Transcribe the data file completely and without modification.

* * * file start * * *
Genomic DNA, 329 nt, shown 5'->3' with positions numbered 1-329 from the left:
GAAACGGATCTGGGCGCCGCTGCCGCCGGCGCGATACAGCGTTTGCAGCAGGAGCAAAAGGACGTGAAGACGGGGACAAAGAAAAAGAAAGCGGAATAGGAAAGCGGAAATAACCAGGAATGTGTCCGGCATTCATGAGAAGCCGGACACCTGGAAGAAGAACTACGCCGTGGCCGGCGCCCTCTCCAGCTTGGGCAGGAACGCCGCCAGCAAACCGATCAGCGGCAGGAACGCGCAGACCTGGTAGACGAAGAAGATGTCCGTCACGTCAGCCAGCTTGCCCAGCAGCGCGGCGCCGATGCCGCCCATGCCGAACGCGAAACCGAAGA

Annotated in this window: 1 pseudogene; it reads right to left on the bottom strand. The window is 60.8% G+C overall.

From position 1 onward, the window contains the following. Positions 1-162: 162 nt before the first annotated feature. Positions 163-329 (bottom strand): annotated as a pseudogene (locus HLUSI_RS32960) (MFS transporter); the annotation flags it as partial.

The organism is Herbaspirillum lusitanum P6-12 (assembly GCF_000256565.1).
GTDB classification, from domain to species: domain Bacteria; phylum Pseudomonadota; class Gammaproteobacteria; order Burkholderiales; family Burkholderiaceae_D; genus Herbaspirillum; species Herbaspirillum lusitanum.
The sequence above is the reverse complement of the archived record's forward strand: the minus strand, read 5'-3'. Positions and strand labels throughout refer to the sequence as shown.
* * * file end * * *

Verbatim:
Genomic DNA, 329 nt, shown 5'->3' with positions numbered 1-329 from the left:
GAAACGGATCTGGGCGCCGCTGCCGCCGGCGCGATACAGCGTTTGCAGCAGGAGCAAAAGGACGTGAAGACGGGGACAAAGAAAAAGAAAGCGGAATAGGAAAGCGGAAATAACCAGGAATGTGTCCGGCATTCATGAGAAGCCGGACACCTGGAAGAAGAACTACGCCGTGGCCGGCGCCCTCTCCAGCTTGGGCAGGAACGCCGCCAGCAAACCGATCAGCGGCAGGAACGCGCAGACCTGGTAGACGAAGAAGATGTCCGTCACGTCAGCCAGCTTGCCCAGCAGCGCGGCGCCGATGCCGCCCATGCCGAACGCGAAACCGAAGA

Annotated in this window: 1 pseudogene; it reads right to left on the bottom strand. The window is 60.8% G+C overall.

From position 1 onward, the window contains the following. Positions 1-162: 162 nt before the first annotated feature. Positions 163-329 (bottom strand): annotated as a pseudogene (locus HLUSI_RS32960) (MFS transporter); the annotation flags it as partial.

The organism is Herbaspirillum lusitanum P6-12 (assembly GCF_000256565.1).
GTDB classification, from domain to species: domain Bacteria; phylum Pseudomonadota; class Gammaproteobacteria; order Burkholderiales; family Burkholderiaceae_D; genus Herbaspirillum; species Herbaspirillum lusitanum.
The sequence above is the reverse complement of the archived record's forward strand: the minus strand, read 5'-3'. Positions and strand labels throughout refer to the sequence as shown.